Taken at the Flood: The Roman Conquest of Greece

ISBN : 9780199656462

Robin Waterfield
320 Pages
162 x 241 mm
Pub date
Apr 2014
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  • The Roman conquest of classical Greece - a tale of brutality, determination, and the birth of an empire
  • A story pivotal to the history of Rome, her empire, and later European civilization
  • Charts the thrilling sequence of military victory as Roman power spread over the Greek world, following the conquest of Carthage in the west
  • Shows how conquering the revered Greeks changed the Romans for good - their intellectual culture, their art, even their sense of identity as Romans

The Romans first set military foot on Greek soil in 229 BCE; only sixty or so years later it was all over, and shortly thereafter Greece became one of the first provinces of the emerging Roman Empire. It was an incredible journey - a swift, brutal, and determined conquest of the land to whose art, philosophy, and culture the Romans owed so much. 
Rome found the eastern Mediterranean divided, in an unstable balance of power, between three great kingdoms - the three Hellenistic kingdoms that had survived and flourished after the wars of Alexander the Great's Successors: Macedon, Egypt, and Syria. Internal troubles took Egypt more or less out of the picture, but the other two were reduced by Rome. Having established itself, by its defeat of Carthage, as the sole superpower in the western Mediterranean, Rome then systematically went about doing the same in the east, until the entire Mediterranean was under her control. 
Apart from the thrilling military action, the story of the Roman conquest of Greece is central to the story of Rome itself and the empire it created. As Robin Waterfield shows, the Romans developed a highly sophisticated method of dominance by remote control over the Greeks of the eastern Mediterranean - the cheap option of using authority and diplomacy to keep order rather than standing armies. And it is a story that raises a number of fascinating questions about Rome, her empire, and her civilization. For instance, to what extent was the Roman conquest a planned and deliberate policy? What was it about Roman culture that gave it such a will for conquest? And what was the effect on Roman intellectual and artistic culture, on their very identity, of their entanglement with an older Greek civilization, which the Romans themselves recognized as supreme?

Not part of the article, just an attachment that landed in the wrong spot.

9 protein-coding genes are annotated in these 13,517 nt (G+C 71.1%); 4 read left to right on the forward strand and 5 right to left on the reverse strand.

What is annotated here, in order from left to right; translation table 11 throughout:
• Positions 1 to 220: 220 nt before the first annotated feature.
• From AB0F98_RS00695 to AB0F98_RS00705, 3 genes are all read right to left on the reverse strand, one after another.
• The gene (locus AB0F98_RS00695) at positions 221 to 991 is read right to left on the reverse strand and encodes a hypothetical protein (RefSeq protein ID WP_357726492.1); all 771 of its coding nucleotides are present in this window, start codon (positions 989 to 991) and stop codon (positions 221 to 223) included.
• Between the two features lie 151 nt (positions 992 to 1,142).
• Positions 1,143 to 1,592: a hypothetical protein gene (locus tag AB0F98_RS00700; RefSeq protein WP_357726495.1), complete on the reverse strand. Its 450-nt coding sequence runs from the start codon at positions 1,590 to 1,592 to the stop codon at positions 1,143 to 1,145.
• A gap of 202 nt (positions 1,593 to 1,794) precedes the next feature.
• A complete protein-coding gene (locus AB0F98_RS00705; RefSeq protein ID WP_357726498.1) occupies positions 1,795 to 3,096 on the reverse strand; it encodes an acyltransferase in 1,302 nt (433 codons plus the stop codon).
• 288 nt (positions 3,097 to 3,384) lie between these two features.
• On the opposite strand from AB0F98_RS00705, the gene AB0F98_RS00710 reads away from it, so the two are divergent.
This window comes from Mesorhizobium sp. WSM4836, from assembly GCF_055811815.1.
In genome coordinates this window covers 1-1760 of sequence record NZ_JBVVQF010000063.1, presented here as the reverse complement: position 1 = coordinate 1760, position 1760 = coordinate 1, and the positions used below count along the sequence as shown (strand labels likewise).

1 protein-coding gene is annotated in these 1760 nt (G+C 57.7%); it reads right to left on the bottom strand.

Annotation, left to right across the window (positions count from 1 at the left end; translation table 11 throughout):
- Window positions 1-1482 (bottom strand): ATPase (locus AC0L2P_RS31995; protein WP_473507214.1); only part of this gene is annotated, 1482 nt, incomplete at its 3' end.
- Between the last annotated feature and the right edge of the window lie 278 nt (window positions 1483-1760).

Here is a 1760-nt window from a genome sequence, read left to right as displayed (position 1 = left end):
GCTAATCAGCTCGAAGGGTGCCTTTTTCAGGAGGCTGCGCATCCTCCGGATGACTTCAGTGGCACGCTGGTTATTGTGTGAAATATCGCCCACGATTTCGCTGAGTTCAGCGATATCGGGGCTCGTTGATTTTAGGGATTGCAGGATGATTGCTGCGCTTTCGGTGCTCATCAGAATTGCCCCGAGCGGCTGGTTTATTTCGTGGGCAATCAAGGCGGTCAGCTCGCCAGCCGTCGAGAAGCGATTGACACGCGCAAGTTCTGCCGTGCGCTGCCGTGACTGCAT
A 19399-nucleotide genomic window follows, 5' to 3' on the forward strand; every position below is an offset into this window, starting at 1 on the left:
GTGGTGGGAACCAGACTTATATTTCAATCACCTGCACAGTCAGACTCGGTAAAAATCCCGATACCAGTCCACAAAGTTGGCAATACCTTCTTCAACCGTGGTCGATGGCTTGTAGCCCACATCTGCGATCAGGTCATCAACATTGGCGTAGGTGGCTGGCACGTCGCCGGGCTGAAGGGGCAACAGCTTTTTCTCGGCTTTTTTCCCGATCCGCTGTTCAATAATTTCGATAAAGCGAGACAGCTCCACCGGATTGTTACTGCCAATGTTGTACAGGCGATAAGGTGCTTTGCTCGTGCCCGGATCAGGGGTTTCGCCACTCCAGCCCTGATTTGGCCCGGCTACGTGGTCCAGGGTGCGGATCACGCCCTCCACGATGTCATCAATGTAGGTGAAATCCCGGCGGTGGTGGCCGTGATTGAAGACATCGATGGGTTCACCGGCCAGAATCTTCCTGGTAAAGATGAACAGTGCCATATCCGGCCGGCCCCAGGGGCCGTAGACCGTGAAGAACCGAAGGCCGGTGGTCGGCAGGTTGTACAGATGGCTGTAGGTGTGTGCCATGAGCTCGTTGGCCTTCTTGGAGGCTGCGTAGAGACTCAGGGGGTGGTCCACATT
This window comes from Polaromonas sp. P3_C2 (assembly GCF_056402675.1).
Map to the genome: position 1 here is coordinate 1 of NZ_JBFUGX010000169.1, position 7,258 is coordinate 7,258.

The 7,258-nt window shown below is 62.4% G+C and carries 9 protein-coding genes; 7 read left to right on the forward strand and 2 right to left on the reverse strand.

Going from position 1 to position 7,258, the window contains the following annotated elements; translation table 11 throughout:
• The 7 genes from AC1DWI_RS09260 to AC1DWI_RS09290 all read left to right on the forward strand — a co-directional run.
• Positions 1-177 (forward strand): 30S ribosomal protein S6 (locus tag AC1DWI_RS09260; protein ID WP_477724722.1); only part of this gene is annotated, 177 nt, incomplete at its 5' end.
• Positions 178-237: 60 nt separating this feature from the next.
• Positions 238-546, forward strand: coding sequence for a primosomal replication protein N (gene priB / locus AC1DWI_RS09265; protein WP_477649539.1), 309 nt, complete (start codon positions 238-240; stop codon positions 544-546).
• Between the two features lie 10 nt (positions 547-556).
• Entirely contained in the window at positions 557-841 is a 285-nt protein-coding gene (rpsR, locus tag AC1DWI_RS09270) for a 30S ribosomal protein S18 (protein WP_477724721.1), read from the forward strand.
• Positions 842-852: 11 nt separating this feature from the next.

Prelude: Clouds in the West
1: Rome Turns East
2: The Illyrian Wars
3: Barbarians, Go Home!
4: King Philip of Macedon
5: The Freedom of the Greeks
6: The Road to Thermopylae
7: The Periphery Expands
8: Remote Control
9: Perseus' Choice
10: The End of Macedon
11: Imperium Romanum
12: The Greek World after Pydna
Key Dates

About the author: 

Robin Waterfield, Writer and translator
In addition to having translated numerous Greek classics, including works by Plato, Aristotle, Herodotus, Xenophon, Polybius, and Plutarch, Robin Waterfield is the author of Why Socrates Died: Dispelling the MythsXenophon's Retreat: Greece, Persia and the End of the Golden AgeAthens: A History, and Dividing the Spoils: the War for Alexander the Great's Empire. He lives in the far south of Greece on a small olive farm.

The story Waterfield tells is complex, but he tells it well. - Peter Jones, BBC History

This sorry story is told with great verve and pace by Waterfield. - Literary Review

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